An affectionate, sometimes bashful pig named Wilbur befriends a spider named Charlotte, who lives in the rafters above his pen. A prancing, playful bloke, Wilbur is devastated when he learns of the destiny that befalls all those of porcine persuasion. Determined to save her friend, Charlotte spins a web that reads "Some Pig," convincing the farmer and surrounding community that Wilbur is no ordinary animal and should be saved. In this story of friendship, hardship, and the passing on into time, E.B. White reminds us to open our eyes to the wonder and miracle often found in the simplest of things.
"One night, after thinking it over for some time, Harold decided to go for a walk in the moonlight." So begins this gentle story that shows just how far your imagination can take you. Armed only with an oversized purple crayon, young Harold draws himself a landscape full of beauty and excitement. But this is no hare-brained, impulsive flight of fantasy. Cherubic, round-headed Harold conducts his adventure with the utmost prudence, letting his imagination run free, but keeping his wits about him all the while. He takes the necessary purple-crayon precautions: drawing landmarks to ensure he won't get lost; sketching a boat when he finds himself in deep water; and creating a purple pie picnic when he feels the first pangs of hunger.
Fifteen years and one Caldecott Medal after its publication, Chris Van Allsburg's The Polar Express is as fresh and magical as ever. And now an anniversary edition, including the hardcover book, a CD and audiotape featuring a reading by actor Liam Neeson and music by composer Michael Moss, and a special bronze ornament designed by Van Allsburg, renews the wonder and charm of this holiday classic. One Christmas Eve, a bathrobe-clad boy boards the mysterious Polar Express train on its way to the North Pole. Arriving in the mystical polar city, the boy is thunderstruck when Santa chooses him to be the recipient of the very first gift of Christmas. Shyly, the boy asks for his true heart's desire--one silver bell from the harness of Santa's reindeer. His wish is granted, and the train begins its return trip. But alas! The boy has a hole in his pocket, and the cherished sleigh bell is lost... forever?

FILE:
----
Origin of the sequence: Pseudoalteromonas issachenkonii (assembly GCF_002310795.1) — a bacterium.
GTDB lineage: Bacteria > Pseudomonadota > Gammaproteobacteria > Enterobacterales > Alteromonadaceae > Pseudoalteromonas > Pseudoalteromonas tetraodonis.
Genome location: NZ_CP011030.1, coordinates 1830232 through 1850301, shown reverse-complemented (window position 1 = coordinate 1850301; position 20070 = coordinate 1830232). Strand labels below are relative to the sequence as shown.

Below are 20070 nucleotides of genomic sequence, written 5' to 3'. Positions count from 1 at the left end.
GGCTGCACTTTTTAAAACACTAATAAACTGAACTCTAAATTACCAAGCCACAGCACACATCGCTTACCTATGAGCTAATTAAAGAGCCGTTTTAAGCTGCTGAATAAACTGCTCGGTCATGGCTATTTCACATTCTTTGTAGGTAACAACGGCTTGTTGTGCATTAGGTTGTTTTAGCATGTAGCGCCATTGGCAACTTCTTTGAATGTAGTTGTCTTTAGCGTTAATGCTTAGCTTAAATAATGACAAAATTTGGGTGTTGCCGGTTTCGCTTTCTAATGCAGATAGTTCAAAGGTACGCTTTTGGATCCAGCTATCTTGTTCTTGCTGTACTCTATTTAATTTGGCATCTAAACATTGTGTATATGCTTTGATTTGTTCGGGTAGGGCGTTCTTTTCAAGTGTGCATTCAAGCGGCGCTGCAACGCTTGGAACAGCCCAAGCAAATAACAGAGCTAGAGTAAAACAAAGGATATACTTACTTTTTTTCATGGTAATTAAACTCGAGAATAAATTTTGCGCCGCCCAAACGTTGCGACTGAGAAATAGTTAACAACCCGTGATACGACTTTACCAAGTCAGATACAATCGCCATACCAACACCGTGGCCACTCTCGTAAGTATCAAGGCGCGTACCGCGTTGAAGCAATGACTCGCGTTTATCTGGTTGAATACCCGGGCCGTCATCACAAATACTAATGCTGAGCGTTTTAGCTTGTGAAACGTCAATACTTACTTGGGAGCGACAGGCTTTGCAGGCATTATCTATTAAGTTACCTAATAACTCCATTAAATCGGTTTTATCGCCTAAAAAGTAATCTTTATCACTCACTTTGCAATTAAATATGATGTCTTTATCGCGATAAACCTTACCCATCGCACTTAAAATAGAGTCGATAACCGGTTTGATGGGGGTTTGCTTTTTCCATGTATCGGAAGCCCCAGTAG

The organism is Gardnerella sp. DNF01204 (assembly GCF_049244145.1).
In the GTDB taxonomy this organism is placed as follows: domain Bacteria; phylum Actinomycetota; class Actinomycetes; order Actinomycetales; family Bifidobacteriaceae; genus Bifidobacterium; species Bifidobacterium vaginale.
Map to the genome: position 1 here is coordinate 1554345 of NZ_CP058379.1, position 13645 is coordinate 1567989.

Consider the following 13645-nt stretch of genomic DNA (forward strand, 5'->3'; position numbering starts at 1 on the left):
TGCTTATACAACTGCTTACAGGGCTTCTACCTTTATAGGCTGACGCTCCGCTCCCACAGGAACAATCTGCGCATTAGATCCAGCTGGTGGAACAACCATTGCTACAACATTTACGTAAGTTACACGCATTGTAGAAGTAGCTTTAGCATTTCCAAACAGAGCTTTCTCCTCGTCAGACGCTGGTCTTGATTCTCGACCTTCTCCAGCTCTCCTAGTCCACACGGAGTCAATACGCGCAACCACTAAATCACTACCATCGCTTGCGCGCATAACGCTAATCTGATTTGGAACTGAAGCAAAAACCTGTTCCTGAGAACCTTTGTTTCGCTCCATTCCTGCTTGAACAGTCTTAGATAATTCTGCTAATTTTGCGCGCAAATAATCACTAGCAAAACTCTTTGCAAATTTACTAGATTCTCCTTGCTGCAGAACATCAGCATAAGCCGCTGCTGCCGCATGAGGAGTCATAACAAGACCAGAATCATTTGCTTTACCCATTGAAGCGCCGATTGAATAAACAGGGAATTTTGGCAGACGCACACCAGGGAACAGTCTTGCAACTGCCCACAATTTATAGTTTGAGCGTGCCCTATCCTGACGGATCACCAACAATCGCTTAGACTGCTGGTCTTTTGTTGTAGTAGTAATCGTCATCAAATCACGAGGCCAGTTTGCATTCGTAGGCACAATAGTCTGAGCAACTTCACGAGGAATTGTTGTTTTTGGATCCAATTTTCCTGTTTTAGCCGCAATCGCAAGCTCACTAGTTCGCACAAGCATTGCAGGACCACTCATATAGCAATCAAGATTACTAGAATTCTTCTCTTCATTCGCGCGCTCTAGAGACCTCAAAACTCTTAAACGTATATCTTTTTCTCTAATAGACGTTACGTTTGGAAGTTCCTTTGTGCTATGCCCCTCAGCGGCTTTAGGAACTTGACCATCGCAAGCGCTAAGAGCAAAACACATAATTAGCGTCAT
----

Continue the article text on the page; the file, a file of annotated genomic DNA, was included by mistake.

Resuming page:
This hilarious, oversize picture book integrates challenging math concepts and environmental concerns into a clever narrative. On New Year's Day, a family receives an anonymous package containing a penguin. The young narrator chases the bird around the house as it runs amok and knocks over lamps and furniture. His sister, Amy, finds a note, I'm number 1. Feed me when I'm hungry. Just as the message implies, there are more to come; by the end of the year, 365 in all. Penguins, penguins everywhere./Black and white and in my hair, sighs Amy. As they arrive, readers must recall the number of days in each month, by the end of February, they are calculating the number of penguins in all. Then Father decides to organize them, first into four groups of 15, later in boxes by the dozen, and, finally, into a cubic formation. By summer, the heat, noise, and smell are unbearable. On New Year's Eve, ecologist Uncle Victor arrives and the mystery is solved. The engaging story is illustrated in a flat retro design with a palette dominated by orange, blue, gray, and black and white. The comical birds watch TV, dance with their teenage sister, and eat everything in sight. The text provides endless opportunities for word problems, and units on penguins and global warming will never be the same.